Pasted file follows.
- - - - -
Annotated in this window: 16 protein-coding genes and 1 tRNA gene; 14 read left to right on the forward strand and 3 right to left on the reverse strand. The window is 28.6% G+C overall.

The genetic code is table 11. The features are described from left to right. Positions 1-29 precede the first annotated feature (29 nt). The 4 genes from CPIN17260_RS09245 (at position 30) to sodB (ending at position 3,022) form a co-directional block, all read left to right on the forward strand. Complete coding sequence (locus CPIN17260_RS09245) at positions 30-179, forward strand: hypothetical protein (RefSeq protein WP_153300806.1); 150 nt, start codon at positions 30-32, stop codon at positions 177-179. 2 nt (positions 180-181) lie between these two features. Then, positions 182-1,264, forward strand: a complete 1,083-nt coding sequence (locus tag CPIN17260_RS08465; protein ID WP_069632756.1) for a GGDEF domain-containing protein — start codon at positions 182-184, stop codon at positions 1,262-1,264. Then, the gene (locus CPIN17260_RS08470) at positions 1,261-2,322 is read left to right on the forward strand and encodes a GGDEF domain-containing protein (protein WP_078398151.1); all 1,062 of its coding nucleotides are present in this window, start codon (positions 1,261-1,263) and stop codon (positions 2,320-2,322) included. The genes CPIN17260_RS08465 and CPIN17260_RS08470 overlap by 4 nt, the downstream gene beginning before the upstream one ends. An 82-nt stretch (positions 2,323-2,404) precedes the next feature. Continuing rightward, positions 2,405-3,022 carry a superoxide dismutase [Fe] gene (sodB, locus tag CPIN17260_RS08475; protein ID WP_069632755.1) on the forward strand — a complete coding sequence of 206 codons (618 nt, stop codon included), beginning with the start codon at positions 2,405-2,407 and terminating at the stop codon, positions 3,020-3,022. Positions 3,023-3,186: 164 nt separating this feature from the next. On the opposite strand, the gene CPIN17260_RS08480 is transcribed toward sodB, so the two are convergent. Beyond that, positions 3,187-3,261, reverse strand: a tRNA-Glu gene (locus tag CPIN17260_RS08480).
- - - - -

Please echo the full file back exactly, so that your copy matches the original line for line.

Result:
Annotated in this window: 16 protein-coding genes and 1 tRNA gene; 14 read left to right on the forward strand and 3 right to left on the reverse strand. The window is 28.6% G+C overall.

The genetic code is table 11. The features are described from left to right. Positions 1-29 precede the first annotated feature (29 nt). The 4 genes from CPIN17260_RS09245 (at position 30) to sodB (ending at position 3,022) form a co-directional block, all read left to right on the forward strand. Complete coding sequence (locus CPIN17260_RS09245) at positions 30-179, forward strand: hypothetical protein (RefSeq protein WP_153300806.1); 150 nt, start codon at positions 30-32, stop codon at positions 177-179. 2 nt (positions 180-181) lie between these two features. Then, positions 182-1,264, forward strand: a complete 1,083-nt coding sequence (locus tag CPIN17260_RS08465; protein ID WP_069632756.1) for a GGDEF domain-containing protein — start codon at positions 182-184, stop codon at positions 1,262-1,264. Then, the gene (locus CPIN17260_RS08470) at positions 1,261-2,322 is read left to right on the forward strand and encodes a GGDEF domain-containing protein (protein WP_078398151.1); all 1,062 of its coding nucleotides are present in this window, start codon (positions 1,261-1,263) and stop codon (positions 2,320-2,322) included. The genes CPIN17260_RS08465 and CPIN17260_RS08470 overlap by 4 nt, the downstream gene beginning before the upstream one ends. An 82-nt stretch (positions 2,323-2,404) precedes the next feature. Continuing rightward, positions 2,405-3,022 carry a superoxide dismutase [Fe] gene (sodB, locus tag CPIN17260_RS08475; protein ID WP_069632755.1) on the forward strand — a complete coding sequence of 206 codons (618 nt, stop codon included), beginning with the start codon at positions 2,405-2,407 and terminating at the stop codon, positions 3,020-3,022. Positions 3,023-3,186: 164 nt separating this feature from the next. On the opposite strand, the gene CPIN17260_RS08480 is transcribed toward sodB, so the two are convergent. Beyond that, positions 3,187-3,261, reverse strand: a tRNA-Glu gene (locus tag CPIN17260_RS08480).